Nearly every scene bleeds with working-class woe as the characters engage in endless discussion of their varied struggles. They work multiple jobs, have unreliable transportation, can’t afford healthcare, and find saving money impossible. From the young to the old, they seem beyond hope.

In the midst of filming a war scene for a Terminator film, director James Cameron once remarked that his set decorators couldn’t create convincingly fake rubble.Subsequently, the film’s bombed-out ruins had to be imported from real war zones. Here, Soderbergh has imported human rubble, a cast of performers whose existence seems girded by muffled despair. Caged in by dirt roads and fake wood paneling, their lives aren’t just stalled out; they’ve been stripped apart, sold for scrap, and tossed in the junk heap.

With all this focus on the characters’ destitute situation, the film initially seems to be an exercise in Marxist dramaturgy, decrying the plight of the working class and the cruelty of the system that keeps them down. But while these characters exist in a Beckettian sphere of inarticulate anxiety and emotional unfulfillment, the film refuses to simply sink into the self-pitying marshes of existentialism and wither away. Slowly and subtly, without any of the self-righteous snootiness that infects so many politically oriented films, Soderbergh sneaks in a novel idea: People’s choices may be just as responsible for their situation as any supposedly oppressive system.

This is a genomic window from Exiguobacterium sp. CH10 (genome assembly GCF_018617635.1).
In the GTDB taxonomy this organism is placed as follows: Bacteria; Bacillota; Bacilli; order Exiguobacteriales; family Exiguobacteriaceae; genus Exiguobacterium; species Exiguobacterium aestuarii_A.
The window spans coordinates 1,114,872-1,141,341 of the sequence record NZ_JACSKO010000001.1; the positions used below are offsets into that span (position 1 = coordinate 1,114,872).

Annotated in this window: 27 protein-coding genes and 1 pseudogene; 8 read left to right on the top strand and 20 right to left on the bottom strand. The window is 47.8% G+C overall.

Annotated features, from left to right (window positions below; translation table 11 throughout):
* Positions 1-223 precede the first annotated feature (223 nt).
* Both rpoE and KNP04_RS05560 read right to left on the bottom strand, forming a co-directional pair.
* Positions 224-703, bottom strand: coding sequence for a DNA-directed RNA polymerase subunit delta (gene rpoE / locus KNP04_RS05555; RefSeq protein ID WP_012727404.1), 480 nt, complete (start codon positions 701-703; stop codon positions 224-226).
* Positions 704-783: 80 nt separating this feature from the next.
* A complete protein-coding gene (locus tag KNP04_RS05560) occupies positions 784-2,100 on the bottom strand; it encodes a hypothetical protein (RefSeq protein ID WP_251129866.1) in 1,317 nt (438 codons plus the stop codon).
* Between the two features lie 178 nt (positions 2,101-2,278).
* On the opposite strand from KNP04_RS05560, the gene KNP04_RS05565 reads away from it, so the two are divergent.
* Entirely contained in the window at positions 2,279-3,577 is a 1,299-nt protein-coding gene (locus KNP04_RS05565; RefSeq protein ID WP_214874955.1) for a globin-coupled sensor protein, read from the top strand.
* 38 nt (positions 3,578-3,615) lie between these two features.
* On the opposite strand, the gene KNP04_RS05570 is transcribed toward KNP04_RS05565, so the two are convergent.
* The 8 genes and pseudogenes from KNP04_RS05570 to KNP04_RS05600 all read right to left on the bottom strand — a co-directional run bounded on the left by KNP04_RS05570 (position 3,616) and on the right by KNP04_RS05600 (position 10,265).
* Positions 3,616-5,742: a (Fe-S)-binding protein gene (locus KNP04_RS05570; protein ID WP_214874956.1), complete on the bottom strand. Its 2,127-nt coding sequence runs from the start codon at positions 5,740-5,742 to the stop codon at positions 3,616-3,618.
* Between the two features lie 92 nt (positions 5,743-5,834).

Thus the film becomes about the ways in which even the humblest, most pleasant people can make choices that adversely affect their lives. Rose, we find out, has a daughter, a fact which she flippantly blows off as a “bad decision.” She follows up on this statement by engaging in an unconsidered, emotional dispute over drugs and money with an ex-boyfriend. Kyle and Rose complain of their inability to save money while heading into a bar to blow their small bonuses on beer. The overweight Martha talks of shaping up through exercise, but she inevitably ends up eating pizza alone. Even the film’s murder-mystery resolution, which is hardly a narrative shocker, chips away at the barriers of self-delusion that allow people to refuse responsibility.

Throughout his career, Steven Soderbergh has displayed a pervasive restlessness, always gearing up for some new bit of experimentation. Here, his most surprising notion isn’t the miniscule-budget HD format, but his unwillingness to cave to a myopic vision of a world in which monolithic systems dominate and human choice is stripped of its power. In Soderbergh’s hands, what might have been another shrill bit of liberal Hollywood agitprop ends up as a reasoned human drama about the aftershocks of individual decisions. This Bubble bursts with innovation.

Peter Suderman is assistant editorial director at the Competitive Enterprise Institute.

Members of the National Review editorial and operational teams are included under the umbrella “NR Staff.”